Writing on ‘Islamic history’ and its inter-related areas/ subjects has undoubtedly seen an increase and expansion from the last many years. It is not an exaggeration to state that a very large number of books exist on the history of Islam. To put in the words of Alexander Knysh, “Books on Islam are a legion” or as Masudul Hasan puts it: “There is no dearth of history books on Islam”. In Richard Martin’s words, there is a “growing demand for accessible knowledge about Islam” which has resulted in the publication of a “number of histories, encyclopedias, and dictionaries that serve different purposes” In this context, below is presented a brief description of some selected works by Western scholars (‘Islamicists’) on ‘Islamic history’, published in between 2002 and 2017.
John L. Esposito (Professor of Religion and International Affairs and of Islamic Studies, Georgetown University) has authored and edited a number of books on Islamic history. His Islam: The Straight Path (5th ed. 2016) is described as a clear account of Islam and its contemporary development by a sympathetic Western scholar of Islam, and is (as Clinton Bennett puts it) “widely used as the standard introductory text on Islam at College level”. Leila Fawaz in its review mentions that his book is “the answer to every teacher’s prayer for an informed and balanced introductory book. It is elegantly written, beautifully synthesized, and helpful”. Similarly, Esposito’s What Everyone Needs to Know About Islam (2002; 2nd ed. 2011)provides “clear-cut and precise answers to nearly all the questions related to Islam, its beliefs, practices, history, politics, and contemporary challenges”, and is, thus, “an essential, straightforward and easy reference guide … for everyone interested in Islam”.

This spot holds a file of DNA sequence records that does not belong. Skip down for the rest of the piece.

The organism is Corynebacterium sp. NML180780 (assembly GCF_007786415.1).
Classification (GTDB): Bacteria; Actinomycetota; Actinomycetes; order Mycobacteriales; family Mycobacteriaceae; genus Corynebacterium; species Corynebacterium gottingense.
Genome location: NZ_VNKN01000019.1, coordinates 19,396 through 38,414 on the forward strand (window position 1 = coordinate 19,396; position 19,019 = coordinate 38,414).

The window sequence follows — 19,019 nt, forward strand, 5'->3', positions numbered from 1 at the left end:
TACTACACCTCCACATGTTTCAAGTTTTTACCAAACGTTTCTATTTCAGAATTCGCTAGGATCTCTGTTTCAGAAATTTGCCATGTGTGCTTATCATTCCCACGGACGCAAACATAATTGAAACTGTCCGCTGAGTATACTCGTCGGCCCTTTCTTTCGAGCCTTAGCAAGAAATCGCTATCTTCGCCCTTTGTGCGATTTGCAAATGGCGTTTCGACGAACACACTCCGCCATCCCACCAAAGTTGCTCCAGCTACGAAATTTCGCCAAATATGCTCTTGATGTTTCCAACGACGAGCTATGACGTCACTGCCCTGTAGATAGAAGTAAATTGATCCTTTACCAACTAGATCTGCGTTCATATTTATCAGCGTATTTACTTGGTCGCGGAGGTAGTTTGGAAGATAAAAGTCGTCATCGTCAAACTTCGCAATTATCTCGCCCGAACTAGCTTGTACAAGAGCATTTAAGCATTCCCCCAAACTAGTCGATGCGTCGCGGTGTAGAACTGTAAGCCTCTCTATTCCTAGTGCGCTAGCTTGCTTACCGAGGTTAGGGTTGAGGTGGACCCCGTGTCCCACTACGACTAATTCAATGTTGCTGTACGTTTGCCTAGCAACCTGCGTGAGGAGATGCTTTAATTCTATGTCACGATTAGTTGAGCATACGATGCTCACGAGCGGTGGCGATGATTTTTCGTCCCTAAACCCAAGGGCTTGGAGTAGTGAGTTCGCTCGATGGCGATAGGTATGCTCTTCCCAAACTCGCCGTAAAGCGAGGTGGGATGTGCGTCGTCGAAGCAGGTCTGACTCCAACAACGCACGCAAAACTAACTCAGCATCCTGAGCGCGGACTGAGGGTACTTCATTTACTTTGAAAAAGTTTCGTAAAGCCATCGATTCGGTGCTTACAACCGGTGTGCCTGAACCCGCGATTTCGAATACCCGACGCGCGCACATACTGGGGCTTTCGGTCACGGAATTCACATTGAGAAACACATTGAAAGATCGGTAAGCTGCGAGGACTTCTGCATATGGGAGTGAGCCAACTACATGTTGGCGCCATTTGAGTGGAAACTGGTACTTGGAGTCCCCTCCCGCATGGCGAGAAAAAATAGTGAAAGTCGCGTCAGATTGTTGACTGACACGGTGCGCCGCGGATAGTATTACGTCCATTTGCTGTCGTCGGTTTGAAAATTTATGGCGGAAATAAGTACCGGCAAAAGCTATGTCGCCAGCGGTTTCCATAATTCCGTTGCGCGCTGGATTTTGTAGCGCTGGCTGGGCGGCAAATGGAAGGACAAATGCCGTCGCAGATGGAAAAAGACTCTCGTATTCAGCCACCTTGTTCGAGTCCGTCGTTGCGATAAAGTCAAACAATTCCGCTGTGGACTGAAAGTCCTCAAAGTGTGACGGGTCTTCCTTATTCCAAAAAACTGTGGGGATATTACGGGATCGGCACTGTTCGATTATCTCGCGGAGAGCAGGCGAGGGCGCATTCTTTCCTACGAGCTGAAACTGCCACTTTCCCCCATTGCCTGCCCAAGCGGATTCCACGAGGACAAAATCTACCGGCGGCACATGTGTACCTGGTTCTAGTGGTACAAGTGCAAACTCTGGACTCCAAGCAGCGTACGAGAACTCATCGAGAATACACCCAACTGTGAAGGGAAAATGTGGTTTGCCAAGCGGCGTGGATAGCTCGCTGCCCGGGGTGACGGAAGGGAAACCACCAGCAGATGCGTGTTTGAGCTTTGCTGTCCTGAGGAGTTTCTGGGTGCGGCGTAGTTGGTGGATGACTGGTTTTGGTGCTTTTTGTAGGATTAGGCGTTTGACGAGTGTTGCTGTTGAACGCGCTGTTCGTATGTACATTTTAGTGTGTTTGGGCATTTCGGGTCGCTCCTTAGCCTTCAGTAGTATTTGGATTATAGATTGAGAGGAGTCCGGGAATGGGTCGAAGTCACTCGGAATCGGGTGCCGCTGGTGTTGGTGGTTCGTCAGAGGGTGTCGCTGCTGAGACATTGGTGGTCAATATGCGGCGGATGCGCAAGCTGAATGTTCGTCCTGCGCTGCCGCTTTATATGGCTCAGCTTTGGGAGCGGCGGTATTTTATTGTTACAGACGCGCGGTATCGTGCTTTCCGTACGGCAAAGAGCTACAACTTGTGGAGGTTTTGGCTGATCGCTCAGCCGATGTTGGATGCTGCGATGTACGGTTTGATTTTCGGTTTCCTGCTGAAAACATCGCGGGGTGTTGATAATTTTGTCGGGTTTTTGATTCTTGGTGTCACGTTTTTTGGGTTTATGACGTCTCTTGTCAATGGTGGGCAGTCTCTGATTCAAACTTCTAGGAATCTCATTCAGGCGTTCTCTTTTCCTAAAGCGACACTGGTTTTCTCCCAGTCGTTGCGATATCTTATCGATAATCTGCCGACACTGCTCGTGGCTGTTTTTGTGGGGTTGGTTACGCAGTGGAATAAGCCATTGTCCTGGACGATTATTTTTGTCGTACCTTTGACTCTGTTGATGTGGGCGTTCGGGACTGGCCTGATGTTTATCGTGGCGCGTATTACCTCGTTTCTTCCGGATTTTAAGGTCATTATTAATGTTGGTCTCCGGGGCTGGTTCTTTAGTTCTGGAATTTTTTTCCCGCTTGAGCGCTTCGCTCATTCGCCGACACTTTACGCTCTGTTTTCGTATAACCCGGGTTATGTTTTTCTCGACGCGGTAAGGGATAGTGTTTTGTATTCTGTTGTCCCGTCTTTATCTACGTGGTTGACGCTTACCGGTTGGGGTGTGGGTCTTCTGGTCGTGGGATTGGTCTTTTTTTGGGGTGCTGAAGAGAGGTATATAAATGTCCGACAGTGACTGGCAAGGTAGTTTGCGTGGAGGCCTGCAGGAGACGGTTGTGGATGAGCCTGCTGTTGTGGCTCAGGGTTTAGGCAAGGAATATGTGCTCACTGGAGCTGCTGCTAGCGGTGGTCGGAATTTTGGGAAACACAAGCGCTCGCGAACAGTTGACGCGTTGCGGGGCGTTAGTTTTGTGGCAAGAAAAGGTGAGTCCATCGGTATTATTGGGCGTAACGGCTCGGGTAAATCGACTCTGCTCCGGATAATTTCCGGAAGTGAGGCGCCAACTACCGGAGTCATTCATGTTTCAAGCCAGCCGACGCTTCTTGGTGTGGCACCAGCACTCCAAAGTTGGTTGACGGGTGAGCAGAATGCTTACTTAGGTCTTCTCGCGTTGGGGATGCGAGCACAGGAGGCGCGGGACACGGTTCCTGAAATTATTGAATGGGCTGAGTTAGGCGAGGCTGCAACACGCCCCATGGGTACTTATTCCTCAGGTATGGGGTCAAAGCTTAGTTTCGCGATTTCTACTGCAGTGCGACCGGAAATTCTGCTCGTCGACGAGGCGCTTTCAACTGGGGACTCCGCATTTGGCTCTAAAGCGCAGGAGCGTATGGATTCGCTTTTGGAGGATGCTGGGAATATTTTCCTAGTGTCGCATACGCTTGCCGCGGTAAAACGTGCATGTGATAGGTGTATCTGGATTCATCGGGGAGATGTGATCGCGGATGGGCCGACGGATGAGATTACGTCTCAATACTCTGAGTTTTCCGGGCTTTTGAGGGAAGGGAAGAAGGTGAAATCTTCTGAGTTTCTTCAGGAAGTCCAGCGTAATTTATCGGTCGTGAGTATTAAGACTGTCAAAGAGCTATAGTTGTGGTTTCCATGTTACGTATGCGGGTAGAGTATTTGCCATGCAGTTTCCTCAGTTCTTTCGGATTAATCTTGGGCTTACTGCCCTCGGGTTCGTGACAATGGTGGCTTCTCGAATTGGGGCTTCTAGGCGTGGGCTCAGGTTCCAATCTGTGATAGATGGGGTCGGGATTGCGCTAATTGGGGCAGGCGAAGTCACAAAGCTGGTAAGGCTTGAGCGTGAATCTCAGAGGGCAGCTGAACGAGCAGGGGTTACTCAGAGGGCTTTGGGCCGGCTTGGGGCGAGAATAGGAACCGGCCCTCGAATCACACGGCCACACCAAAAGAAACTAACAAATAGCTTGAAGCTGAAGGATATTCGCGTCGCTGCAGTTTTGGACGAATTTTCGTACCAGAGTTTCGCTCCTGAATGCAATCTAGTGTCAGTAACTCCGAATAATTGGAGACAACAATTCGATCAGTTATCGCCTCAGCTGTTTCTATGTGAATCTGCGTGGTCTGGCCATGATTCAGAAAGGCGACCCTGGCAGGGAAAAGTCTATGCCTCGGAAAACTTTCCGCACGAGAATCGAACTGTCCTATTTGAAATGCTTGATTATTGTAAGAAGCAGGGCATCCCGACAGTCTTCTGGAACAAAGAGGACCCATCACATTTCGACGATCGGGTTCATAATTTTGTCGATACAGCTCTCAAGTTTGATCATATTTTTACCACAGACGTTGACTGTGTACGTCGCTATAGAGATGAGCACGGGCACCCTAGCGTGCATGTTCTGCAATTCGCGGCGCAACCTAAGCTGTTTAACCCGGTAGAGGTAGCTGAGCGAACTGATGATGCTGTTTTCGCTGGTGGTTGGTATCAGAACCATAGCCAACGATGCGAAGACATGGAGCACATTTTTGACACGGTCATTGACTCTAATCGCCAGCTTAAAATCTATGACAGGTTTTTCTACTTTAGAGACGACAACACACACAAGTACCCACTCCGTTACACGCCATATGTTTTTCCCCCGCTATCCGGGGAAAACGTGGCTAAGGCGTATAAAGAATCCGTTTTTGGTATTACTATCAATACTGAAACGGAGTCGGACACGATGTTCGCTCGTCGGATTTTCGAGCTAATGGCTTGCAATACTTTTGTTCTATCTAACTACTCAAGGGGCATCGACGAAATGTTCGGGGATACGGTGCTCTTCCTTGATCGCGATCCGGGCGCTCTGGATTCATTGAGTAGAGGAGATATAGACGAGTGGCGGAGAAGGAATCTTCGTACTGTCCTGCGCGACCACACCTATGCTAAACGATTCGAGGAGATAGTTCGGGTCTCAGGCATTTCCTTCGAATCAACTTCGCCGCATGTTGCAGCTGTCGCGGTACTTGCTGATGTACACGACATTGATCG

Tamara Sonn’s Islam: A Brief History (2004; 2nd ed. 2010) serves as a simple and straight forward introduction to Islam, “the religion of nearly one-fifth of the world’s population”, as it covers history of Islam, from past to present. Written in a lucid and simple style, the book “combines the skills of the historian with the insights of the scholar of Islam” and, therefore, “is not simply about the rise and fall of dynasties but a clear and coherent picture of a dynamic, complex, and global religion”.
Kecia Ali and Oliver Leaman’s Islam: The Key Concepts (2008) is a “clear and concise guide to the religion and culture of Islam”, which explores this subject by focusing on key issues including the Qur’an, faith, theology, gender, fundamentalism, philosophy, jihad, Islam in the West, Islamic law. The objective of this book is mentioned by author in these words: “We wrote this book because many of our students are puzzled by what they ﬁnd in the Qur’an and while studying Islam, and require a concise guide to the key concepts of the Book and the religion. Armed with this guide, it is to be hoped that they will be able to appreciate the form and matter of the Qur’an and Islam more adequately. In particular, we hope that it will help them to gain an appreciation of the interconnections that exist between the main ideas found in the Qur’an and within the heritage of Muslim thought”.